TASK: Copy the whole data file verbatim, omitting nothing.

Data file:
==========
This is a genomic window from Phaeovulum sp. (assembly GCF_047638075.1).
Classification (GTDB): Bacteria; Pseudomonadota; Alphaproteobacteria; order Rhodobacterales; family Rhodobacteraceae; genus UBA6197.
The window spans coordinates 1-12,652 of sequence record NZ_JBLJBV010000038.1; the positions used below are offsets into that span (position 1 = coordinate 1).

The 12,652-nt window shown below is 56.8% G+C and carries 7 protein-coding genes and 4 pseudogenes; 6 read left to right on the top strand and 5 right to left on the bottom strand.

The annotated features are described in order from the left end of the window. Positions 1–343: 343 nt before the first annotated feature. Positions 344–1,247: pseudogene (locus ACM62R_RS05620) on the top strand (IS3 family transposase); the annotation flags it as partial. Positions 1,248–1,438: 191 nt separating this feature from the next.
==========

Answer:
This is a genomic window from Phaeovulum sp. (assembly GCF_047638075.1).
Classification (GTDB): Bacteria; Pseudomonadota; Alphaproteobacteria; order Rhodobacterales; family Rhodobacteraceae; genus UBA6197.
The window spans coordinates 1-12,652 of sequence record NZ_JBLJBV010000038.1; the positions used below are offsets into that span (position 1 = coordinate 1).

The 12,652-nt window shown below is 56.8% G+C and carries 7 protein-coding genes and 4 pseudogenes; 6 read left to right on the top strand and 5 right to left on the bottom strand.

The annotated features are described in order from the left end of the window. Positions 1–343: 343 nt before the first annotated feature. Positions 344–1,247: pseudogene (locus ACM62R_RS05620) on the top strand (IS3 family transposase); the annotation flags it as partial. Positions 1,248–1,438: 191 nt separating this feature from the next.